An Archbishop does his job, and the Government doesn’t like it

One of the obligations of being a bishop or Archbishop of the Church of England is speaking out in the public forum on matters of national importance from a faith-based point of view. The Archbishop of Canterbury did it today, speaking out on the changes the Government is making in social programs in such a way that he suggests was not in the manifestos of the parties forming the Government. He also suggests that people are unsure about the changes and afraid of the results. He makes the case that the Government needs to explain these changes more clearly in order to get the country to understand and, more important, agree with them.

One of the reactions of government when a bishop or Archbishop speaks out on political matters is to rubbish the Church. They always say that while anyone has the right and opportunity to speak out on political matters, the bishop is naïve, unfamiliar with the realities of political life (this of bishops who sit in the Upper House of Parliament and participate in its debates and votes), or a socialist (if the Government is a Conservative one).

I have no brief for the Archbishop. In many respects he is a poor communicator (he is especially opaque on theological subjects, which he knows best). He has recently (in the Slee papers) been shown to be a bully and a shouter-down of people who disagree with him. And on the subject of the Anglican Covenant, I think he is malicious and seriously misguided. However, when he speaks out on matters of political interest and the Government immediately rubbishes him, I suspect he’s hit close to the mark and the Government doesn’t like that. At all.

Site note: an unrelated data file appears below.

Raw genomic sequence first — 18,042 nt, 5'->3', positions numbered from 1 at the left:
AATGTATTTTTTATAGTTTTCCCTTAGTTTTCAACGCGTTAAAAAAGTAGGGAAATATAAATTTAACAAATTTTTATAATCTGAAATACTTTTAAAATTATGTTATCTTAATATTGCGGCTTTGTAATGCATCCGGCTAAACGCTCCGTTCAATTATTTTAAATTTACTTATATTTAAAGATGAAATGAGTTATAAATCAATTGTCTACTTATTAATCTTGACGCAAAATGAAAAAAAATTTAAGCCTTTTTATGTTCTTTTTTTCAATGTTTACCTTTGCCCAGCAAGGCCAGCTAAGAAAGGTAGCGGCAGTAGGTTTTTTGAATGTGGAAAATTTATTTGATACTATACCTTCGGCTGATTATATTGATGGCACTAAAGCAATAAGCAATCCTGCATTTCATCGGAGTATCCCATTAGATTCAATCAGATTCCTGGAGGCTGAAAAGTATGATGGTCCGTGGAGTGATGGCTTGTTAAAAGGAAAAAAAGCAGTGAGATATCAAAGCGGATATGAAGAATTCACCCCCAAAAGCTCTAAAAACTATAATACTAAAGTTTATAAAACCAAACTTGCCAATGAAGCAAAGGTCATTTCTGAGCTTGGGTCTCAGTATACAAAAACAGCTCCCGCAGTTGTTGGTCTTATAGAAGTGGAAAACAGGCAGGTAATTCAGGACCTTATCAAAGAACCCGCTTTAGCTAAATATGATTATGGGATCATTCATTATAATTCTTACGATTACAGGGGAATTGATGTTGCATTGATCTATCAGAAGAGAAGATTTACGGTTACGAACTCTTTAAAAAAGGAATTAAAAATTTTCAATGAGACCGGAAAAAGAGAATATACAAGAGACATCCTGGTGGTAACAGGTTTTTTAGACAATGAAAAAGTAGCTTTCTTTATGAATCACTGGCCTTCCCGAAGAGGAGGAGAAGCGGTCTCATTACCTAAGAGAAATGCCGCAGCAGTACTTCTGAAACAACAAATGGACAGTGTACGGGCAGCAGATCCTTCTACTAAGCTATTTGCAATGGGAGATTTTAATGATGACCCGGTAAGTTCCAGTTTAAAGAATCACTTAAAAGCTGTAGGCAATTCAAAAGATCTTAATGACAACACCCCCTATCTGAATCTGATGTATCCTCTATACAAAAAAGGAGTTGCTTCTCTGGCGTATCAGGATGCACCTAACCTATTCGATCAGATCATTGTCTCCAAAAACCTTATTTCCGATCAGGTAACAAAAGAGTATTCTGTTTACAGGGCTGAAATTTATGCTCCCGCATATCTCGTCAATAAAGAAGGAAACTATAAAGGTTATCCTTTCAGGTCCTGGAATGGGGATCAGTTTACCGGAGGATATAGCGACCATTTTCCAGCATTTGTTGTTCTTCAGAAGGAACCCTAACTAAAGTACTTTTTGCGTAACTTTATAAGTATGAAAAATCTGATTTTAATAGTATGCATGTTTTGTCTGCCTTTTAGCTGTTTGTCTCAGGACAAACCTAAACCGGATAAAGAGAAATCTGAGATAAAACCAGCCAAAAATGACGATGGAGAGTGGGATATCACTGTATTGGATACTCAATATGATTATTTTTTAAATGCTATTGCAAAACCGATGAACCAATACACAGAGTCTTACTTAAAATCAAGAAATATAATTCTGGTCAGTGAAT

Oh, the picture is just my favourite pose of the Archbishop. No intimation that he’s a hand-puppet.

2 Responses to “An Archbishop does his job, and the Government doesn’t like it”

  1. trawnapanda says:

    I noticed that Bp Nick Baines reacted to this (as well as talking about the fiction of a “neutral veiwpoin”). I suspect it was also you who pointed me towards the +Baines blog in the first place, thank you.

    He commented on Victoria Coren taking the press to task for criticising +Cantuar actually asking hard questions. If you haven’t seen it, it’s amusing.

  2. chrishansenhome says:

    I did see that. Just remember, Nick Baines is on the fast track to being the next Archbishop of Canterbury. He’s a great bishop, down to earth, a good theologian but the kind that can talk about theology without making people’s eyes cross. I like Nick a lot, and we miss him here in Southwark.